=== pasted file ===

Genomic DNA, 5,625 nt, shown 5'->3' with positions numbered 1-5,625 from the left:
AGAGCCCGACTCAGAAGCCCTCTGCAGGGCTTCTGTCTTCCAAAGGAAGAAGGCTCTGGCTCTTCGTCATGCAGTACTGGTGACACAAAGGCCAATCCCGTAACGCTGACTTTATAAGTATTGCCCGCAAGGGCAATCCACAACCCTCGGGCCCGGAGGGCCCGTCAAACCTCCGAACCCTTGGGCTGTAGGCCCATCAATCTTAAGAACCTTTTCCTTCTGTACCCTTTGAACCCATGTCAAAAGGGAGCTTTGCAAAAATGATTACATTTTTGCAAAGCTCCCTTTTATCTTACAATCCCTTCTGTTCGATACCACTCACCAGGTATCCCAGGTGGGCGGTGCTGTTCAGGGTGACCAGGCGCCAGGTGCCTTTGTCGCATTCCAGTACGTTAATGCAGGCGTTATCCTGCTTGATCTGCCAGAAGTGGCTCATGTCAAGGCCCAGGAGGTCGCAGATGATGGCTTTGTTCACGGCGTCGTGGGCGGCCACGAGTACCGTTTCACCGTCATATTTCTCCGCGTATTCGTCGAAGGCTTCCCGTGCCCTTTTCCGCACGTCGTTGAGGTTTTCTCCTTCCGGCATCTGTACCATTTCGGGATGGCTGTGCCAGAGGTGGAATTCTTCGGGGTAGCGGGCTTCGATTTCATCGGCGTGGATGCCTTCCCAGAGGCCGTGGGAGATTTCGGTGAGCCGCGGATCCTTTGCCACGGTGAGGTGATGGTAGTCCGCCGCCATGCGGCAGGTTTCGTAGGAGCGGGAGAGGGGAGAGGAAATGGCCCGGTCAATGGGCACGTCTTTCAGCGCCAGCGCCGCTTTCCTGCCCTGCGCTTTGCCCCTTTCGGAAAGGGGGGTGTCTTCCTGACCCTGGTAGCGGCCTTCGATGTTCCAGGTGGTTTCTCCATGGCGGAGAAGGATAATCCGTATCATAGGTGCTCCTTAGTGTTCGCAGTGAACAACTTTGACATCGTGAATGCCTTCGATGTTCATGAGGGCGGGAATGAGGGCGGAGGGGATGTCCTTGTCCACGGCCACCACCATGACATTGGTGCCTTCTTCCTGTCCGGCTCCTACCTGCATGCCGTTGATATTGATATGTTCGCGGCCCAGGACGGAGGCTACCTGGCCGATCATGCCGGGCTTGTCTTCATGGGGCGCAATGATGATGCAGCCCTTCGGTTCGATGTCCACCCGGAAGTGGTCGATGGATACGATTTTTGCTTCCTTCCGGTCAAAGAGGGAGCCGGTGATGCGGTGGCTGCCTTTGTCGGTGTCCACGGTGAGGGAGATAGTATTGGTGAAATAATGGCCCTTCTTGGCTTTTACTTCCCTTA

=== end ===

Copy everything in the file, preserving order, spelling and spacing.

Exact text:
Genomic DNA, 5,625 nt, shown 5'->3' with positions numbered 1-5,625 from the left:
AGAGCCCGACTCAGAAGCCCTCTGCAGGGCTTCTGTCTTCCAAAGGAAGAAGGCTCTGGCTCTTCGTCATGCAGTACTGGTGACACAAAGGCCAATCCCGTAACGCTGACTTTATAAGTATTGCCCGCAAGGGCAATCCACAACCCTCGGGCCCGGAGGGCCCGTCAAACCTCCGAACCCTTGGGCTGTAGGCCCATCAATCTTAAGAACCTTTTCCTTCTGTACCCTTTGAACCCATGTCAAAAGGGAGCTTTGCAAAAATGATTACATTTTTGCAAAGCTCCCTTTTATCTTACAATCCCTTCTGTTCGATACCACTCACCAGGTATCCCAGGTGGGCGGTGCTGTTCAGGGTGACCAGGCGCCAGGTGCCTTTGTCGCATTCCAGTACGTTAATGCAGGCGTTATCCTGCTTGATCTGCCAGAAGTGGCTCATGTCAAGGCCCAGGAGGTCGCAGATGATGGCTTTGTTCACGGCGTCGTGGGCGGCCACGAGTACCGTTTCACCGTCATATTTCTCCGCGTATTCGTCGAAGGCTTCCCGTGCCCTTTTCCGCACGTCGTTGAGGTTTTCTCCTTCCGGCATCTGTACCATTTCGGGATGGCTGTGCCAGAGGTGGAATTCTTCGGGGTAGCGGGCTTCGATTTCATCGGCGTGGATGCCTTCCCAGAGGCCGTGGGAGATTTCGGTGAGCCGCGGATCCTTTGCCACGGTGAGGTGATGGTAGTCCGCCGCCATGCGGCAGGTTTCGTAGGAGCGGGAGAGGGGAGAGGAAATGGCCCGGTCAATGGGCACGTCTTTCAGCGCCAGCGCCGCTTTCCTGCCCTGCGCTTTGCCCCTTTCGGAAAGGGGGGTGTCTTCCTGACCCTGGTAGCGGCCTTCGATGTTCCAGGTGGTTTCTCCATGGCGGAGAAGGATAATCCGTATCATAGGTGCTCCTTAGTGTTCGCAGTGAACAACTTTGACATCGTGAATGCCTTCGATGTTCATGAGGGCGGGAATGAGGGCGGAGGGGATGTCCTTGTCCACGGCCACCACCATGACATTGGTGCCTTCTTCCTGTCCGGCTCCTACCTGCATGCCGTTGATATTGATATGTTCGCGGCCCAGGACGGAGGCTACCTGGCCGATCATGCCGGGCTTGTCTTCATGGGGCGCAATGATGATGCAGCCCTTCGGTTCGATGTCCACCCGGAAGTGGTCGATGGATACGATTTTTGCTTCCTTCCGGTCAAAGAGGGAGCCGGTGATGCGGTGGCTGCCTTTGTCGGTGTCCACGGTGAGGGAGATAGTATTGGTGAAATAATGGCCCTTCTTGGCTTTTACTTCCCTTA